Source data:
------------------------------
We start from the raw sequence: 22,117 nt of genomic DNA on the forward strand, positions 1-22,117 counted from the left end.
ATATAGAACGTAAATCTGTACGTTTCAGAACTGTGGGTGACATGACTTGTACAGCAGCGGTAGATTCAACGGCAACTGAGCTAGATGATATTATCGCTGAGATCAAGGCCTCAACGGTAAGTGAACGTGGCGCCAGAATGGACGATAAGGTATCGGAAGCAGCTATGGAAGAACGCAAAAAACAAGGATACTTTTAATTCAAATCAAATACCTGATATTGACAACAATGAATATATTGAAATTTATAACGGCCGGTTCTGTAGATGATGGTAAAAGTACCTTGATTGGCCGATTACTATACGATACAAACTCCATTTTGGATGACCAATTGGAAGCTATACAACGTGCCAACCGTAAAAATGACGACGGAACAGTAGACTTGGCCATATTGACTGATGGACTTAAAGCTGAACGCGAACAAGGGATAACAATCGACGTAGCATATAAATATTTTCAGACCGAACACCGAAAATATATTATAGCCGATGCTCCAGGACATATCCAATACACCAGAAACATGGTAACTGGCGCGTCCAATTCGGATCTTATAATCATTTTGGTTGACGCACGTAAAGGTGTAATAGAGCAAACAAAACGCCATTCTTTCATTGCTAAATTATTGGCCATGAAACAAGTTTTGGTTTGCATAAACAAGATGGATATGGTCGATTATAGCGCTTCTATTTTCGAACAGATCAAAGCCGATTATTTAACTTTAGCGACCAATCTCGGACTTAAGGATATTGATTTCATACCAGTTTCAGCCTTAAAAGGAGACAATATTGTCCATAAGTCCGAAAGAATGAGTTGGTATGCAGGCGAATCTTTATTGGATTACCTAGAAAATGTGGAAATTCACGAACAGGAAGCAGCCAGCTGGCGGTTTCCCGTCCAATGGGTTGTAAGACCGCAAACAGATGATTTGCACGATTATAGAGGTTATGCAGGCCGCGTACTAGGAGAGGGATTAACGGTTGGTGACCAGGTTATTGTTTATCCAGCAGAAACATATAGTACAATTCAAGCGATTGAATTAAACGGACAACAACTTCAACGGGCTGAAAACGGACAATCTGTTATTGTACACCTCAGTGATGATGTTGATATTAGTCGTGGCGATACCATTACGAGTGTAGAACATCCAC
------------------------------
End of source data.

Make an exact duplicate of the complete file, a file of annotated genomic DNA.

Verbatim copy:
We start from the raw sequence: 22,117 nt of genomic DNA on the forward strand, positions 1-22,117 counted from the left end.
ATATAGAACGTAAATCTGTACGTTTCAGAACTGTGGGTGACATGACTTGTACAGCAGCGGTAGATTCAACGGCAACTGAGCTAGATGATATTATCGCTGAGATCAAGGCCTCAACGGTAAGTGAACGTGGCGCCAGAATGGACGATAAGGTATCGGAAGCAGCTATGGAAGAACGCAAAAAACAAGGATACTTTTAATTCAAATCAAATACCTGATATTGACAACAATGAATATATTGAAATTTATAACGGCCGGTTCTGTAGATGATGGTAAAAGTACCTTGATTGGCCGATTACTATACGATACAAACTCCATTTTGGATGACCAATTGGAAGCTATACAACGTGCCAACCGTAAAAATGACGACGGAACAGTAGACTTGGCCATATTGACTGATGGACTTAAAGCTGAACGCGAACAAGGGATAACAATCGACGTAGCATATAAATATTTTCAGACCGAACACCGAAAATATATTATAGCCGATGCTCCAGGACATATCCAATACACCAGAAACATGGTAACTGGCGCGTCCAATTCGGATCTTATAATCATTTTGGTTGACGCACGTAAAGGTGTAATAGAGCAAACAAAACGCCATTCTTTCATTGCTAAATTATTGGCCATGAAACAAGTTTTGGTTTGCATAAACAAGATGGATATGGTCGATTATAGCGCTTCTATTTTCGAACAGATCAAAGCCGATTATTTAACTTTAGCGACCAATCTCGGACTTAAGGATATTGATTTCATACCAGTTTCAGCCTTAAAAGGAGACAATATTGTCCATAAGTCCGAAAGAATGAGTTGGTATGCAGGCGAATCTTTATTGGATTACCTAGAAAATGTGGAAATTCACGAACAGGAAGCAGCCAGCTGGCGGTTTCCCGTCCAATGGGTTGTAAGACCGCAAACAGATGATTTGCACGATTATAGAGGTTATGCAGGCCGCGTACTAGGAGAGGGATTAACGGTTGGTGACCAGGTTATTGTTTATCCAGCAGAAACATATAGTACAATTCAAGCGATTGAATTAAACGGACAACAACTTCAACGGGCTGAAAACGGACAATCTGTTATTGTACACCTCAGTGATGATGTTGATATTAGTCGTGGCGATACCATTACGAGTGTAGAACATCCAC